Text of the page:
As evinced by the last time I asked someone for help with [redacted, but a tech tool] and they literally copy-pasted the instructions from their previous email, because that's bound to help.

I don't write all these naysayings to be grumpy, but to illustrate how easy it is to walk away despite cries (Hi, Price) to involve specialists and laypeople to meet the needs caused by the increased quantity of available information (p. 146).

Week 11. March 26th. Wireframing

Since our readings this week were practical, I’ll use them to…ahem, continue wireframing my project. Because I’ve totally been wireframing this entire time. Promise. Best student ever.

My major project this semester has been this one on problem policies. Basically, last October the police told me that a creepy person who left a note on my windshield and then waited by my car on a different day to ask me why I hadn’t responded to that note wasn’t a stalker. The police were right in terms of university policy, but wrong in terms of state law. If they had known about state law, they could have let me know to file a criminal complaint.

Unfortunately for the two policepeople who had to deal with me, I was taking a transnational feminism class at the time. Thanks to Saidiya Hartman and Chandra Mohanty, I know exactly why actions that are definitely stalking are legally not stalking. But this irritating week in October got me thinking at scale: what’s the gap between policy and law at other universities? If my case was erased due to the gap, then could articulating these problem policies help explain why sexual harassment is and remains underreported in U.S. universities? Click link above for the rest of the conference paper.

So my project is a form of mapping, in that I’m mapping the difference between policy and law at universities with technical communication programs (they’re my audience, so I picked universities for my sample that they would care about). However, I’m no “humanist [tumbling] wholesale into a mapping exercise with rampant enthusiasm for sticking virtual pins in virtual maps” (Drucker, 2016, p. 241-242). Besides, I’m not mapping where these programs are. I’m mapping their policies.

My argument is that many policies are designed around what Mohanty calls a singular representation of women that does not correspond to the material realities of groups of women. Policies are then written around that singular representation’s perceived ability to express will and consent, which makes those policies subject to gender (and a bunch of other stuff, but I digress) stereotypes. Yay.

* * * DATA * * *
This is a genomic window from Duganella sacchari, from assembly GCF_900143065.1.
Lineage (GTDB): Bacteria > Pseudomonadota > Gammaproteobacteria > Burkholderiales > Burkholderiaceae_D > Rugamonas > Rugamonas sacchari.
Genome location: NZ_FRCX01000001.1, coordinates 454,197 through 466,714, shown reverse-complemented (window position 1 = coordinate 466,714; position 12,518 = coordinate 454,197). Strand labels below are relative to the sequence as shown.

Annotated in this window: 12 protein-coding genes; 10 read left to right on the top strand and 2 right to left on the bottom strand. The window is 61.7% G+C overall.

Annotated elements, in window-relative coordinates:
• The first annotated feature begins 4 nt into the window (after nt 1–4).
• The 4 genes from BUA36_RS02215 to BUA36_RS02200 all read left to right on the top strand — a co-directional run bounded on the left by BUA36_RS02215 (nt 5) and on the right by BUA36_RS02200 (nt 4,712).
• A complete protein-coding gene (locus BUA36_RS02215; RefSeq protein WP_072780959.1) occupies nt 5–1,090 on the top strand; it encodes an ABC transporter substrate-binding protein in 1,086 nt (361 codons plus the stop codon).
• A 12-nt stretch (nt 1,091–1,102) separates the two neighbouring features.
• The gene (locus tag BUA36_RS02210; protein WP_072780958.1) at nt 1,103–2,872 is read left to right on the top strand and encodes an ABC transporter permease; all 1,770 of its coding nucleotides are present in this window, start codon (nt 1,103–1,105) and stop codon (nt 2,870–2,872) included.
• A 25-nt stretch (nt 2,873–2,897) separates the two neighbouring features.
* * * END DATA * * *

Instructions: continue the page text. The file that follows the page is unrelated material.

Let’s go on a visualization journey then. I suppose the reader opens on…a policy document, a blurred outline of lorem ipsum. Because before they can get to my data, they are going to join me on a road trip through theory. So a fade-in-fade-out thing shows them what legal erasure is.

Before they get annoyed, the reader gets to see my data, which is still in a policy document form. Instead of actual policies, though, we see descriptions of discursive moves, i.e. “65% of policies in this sample require the victim to express their will for an action to be considered harassment.” We’ll do the three most prurient findings because triads are cool.

But wait, there’s more! My despairing reader can click words in the discursive moves for a theoretical examination of what I’m talking about. Also, I’m not sure anyone wants a theoretical examination, but they’re going to get one.

Clicking on words like “express their will” pulls up an infographic-like literature review that explains how these requirements often reify gendered conceptions of appropriate behavior, conceptions that particularly disenfranchise indigenous women and women of color, as Lugones is good enough to explicate.

Clicking on “be considered harassment” shows how many university policies place requirements for proving harassment on victims (because those policies are under Title IX’s jurisdiction, and for harassment to be a Title IX problem, it has to interfere with a victim’s school or work environment. So, as I found out, an action can be stalking, but stalking isn’t always harassment. It was a bad week in October.)

As for wireframing, I think I’ve just created a infographic, albeit one that can be clicked on. Or a map of problem policies.

Week 10. March 19th. An outing!

After a busy week at Cs and ATTW, I continued my conference-like activities at our DH Labs housewarming.

Week 9. March 5th. You're Going to Quote Yeats at Me, Sunshine?

I’m glad I’m not doing a pecha kucha this week because of the ever-growing risk that I’d sound like a tin foil hat person. However, Greenfield sounds so devoid of hope here that my contrarian self feels compelled to offer some notes on human indomitability. Greenfield closes his conclusion by describing four scenarios ahead (Green Plenty, The Widening Gyre ((no relation to the poem)), Stacks Plus, Perfect Harmony), and only one of them describes a machine-augmented loveliness. Which could have been California.